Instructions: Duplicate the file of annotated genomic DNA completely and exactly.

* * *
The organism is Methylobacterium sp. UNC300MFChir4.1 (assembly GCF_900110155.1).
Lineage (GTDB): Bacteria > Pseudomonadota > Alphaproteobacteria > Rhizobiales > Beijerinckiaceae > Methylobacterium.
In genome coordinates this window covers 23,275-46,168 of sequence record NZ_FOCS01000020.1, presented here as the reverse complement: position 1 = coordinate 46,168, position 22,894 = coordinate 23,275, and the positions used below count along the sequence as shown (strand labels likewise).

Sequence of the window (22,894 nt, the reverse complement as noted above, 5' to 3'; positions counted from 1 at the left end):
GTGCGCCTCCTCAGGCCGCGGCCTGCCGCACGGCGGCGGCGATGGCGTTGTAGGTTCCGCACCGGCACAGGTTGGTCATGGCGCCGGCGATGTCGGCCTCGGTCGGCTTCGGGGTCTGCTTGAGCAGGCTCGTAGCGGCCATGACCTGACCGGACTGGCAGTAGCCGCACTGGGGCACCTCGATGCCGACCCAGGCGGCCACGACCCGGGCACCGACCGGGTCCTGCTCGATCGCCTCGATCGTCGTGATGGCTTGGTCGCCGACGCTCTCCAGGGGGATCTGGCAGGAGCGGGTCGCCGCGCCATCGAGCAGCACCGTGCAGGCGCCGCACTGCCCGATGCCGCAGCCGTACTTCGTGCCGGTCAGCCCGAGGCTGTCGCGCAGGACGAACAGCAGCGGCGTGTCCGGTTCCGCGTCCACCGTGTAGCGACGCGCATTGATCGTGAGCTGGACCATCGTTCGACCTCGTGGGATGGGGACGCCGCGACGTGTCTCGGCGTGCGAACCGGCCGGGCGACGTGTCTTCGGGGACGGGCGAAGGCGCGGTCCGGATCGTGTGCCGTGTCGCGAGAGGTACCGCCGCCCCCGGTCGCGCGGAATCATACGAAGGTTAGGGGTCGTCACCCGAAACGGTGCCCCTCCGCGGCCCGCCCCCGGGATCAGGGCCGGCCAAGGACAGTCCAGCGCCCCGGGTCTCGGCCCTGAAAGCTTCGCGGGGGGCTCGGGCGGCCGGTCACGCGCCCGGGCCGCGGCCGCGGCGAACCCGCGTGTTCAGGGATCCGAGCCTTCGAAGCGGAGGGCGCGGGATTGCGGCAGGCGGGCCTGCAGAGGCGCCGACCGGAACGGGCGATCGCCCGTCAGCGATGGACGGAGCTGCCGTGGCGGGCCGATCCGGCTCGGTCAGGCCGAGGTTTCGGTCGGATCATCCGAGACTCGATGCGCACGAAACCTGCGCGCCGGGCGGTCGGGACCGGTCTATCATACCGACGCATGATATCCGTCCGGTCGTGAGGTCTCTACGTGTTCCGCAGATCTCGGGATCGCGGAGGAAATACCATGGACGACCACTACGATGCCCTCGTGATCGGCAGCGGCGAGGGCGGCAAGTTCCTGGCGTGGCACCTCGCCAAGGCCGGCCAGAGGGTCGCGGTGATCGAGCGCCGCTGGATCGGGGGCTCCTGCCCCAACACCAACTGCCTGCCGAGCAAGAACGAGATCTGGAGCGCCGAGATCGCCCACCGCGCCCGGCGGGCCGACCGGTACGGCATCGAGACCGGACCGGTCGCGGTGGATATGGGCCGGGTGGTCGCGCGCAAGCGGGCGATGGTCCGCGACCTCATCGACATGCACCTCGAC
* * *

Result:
The organism is Methylobacterium sp. UNC300MFChir4.1 (assembly GCF_900110155.1).
Lineage (GTDB): Bacteria > Pseudomonadota > Alphaproteobacteria > Rhizobiales > Beijerinckiaceae > Methylobacterium.
In genome coordinates this window covers 23,275-46,168 of sequence record NZ_FOCS01000020.1, presented here as the reverse complement: position 1 = coordinate 46,168, position 22,894 = coordinate 23,275, and the positions used below count along the sequence as shown (strand labels likewise).

Sequence of the window (22,894 nt, the reverse complement as noted above, 5' to 3'; positions counted from 1 at the left end):
GTGCGCCTCCTCAGGCCGCGGCCTGCCGCACGGCGGCGGCGATGGCGTTGTAGGTTCCGCACCGGCACAGGTTGGTCATGGCGCCGGCGATGTCGGCCTCGGTCGGCTTCGGGGTCTGCTTGAGCAGGCTCGTAGCGGCCATGACCTGACCGGACTGGCAGTAGCCGCACTGGGGCACCTCGATGCCGACCCAGGCGGCCACGACCCGGGCACCGACCGGGTCCTGCTCGATCGCCTCGATCGTCGTGATGGCTTGGTCGCCGACGCTCTCCAGGGGGATCTGGCAGGAGCGGGTCGCCGCGCCATCGAGCAGCACCGTGCAGGCGCCGCACTGCCCGATGCCGCAGCCGTACTTCGTGCCGGTCAGCCCGAGGCTGTCGCGCAGGACGAACAGCAGCGGCGTGTCCGGTTCCGCGTCCACCGTGTAGCGACGCGCATTGATCGTGAGCTGGACCATCGTTCGACCTCGTGGGATGGGGACGCCGCGACGTGTCTCGGCGTGCGAACCGGCCGGGCGACGTGTCTTCGGGGACGGGCGAAGGCGCGGTCCGGATCGTGTGCCGTGTCGCGAGAGGTACCGCCGCCCCCGGTCGCGCGGAATCATACGAAGGTTAGGGGTCGTCACCCGAAACGGTGCCCCTCCGCGGCCCGCCCCCGGGATCAGGGCCGGCCAAGGACAGTCCAGCGCCCCGGGTCTCGGCCCTGAAAGCTTCGCGGGGGGCTCGGGCGGCCGGTCACGCGCCCGGGCCGCGGCCGCGGCGAACCCGCGTGTTCAGGGATCCGAGCCTTCGAAGCGGAGGGCGCGGGATTGCGGCAGGCGGGCCTGCAGAGGCGCCGACCGGAACGGGCGATCGCCCGTCAGCGATGGACGGAGCTGCCGTGGCGGGCCGATCCGGCTCGGTCAGGCCGAGGTTTCGGTCGGATCATCCGAGACTCGATGCGCACGAAACCTGCGCGCCGGGCGGTCGGGACCGGTCTATCATACCGACGCATGATATCCGTCCGGTCGTGAGGTCTCTACGTGTTCCGCAGATCTCGGGATCGCGGAGGAAATACCATGGACGACCACTACGATGCCCTCGTGATCGGCAGCGGCGAGGGCGGCAAGTTCCTGGCGTGGCACCTCGCCAAGGCCGGCCAGAGGGTCGCGGTGATCGAGCGCCGCTGGATCGGGGGCTCCTGCCCCAACACCAACTGCCTGCCGAGCAAGAACGAGATCTGGAGCGCCGAGATCGCCCACCGCGCCCGGCGGGCCGACCGGTACGGCATCGAGACCGGACCGGTCGCGGTGGATATGGGCCGGGTGGTCGCGCGCAAGCGGGCGATGGTCCGCGACCTCATCGACATGCACCTCGAC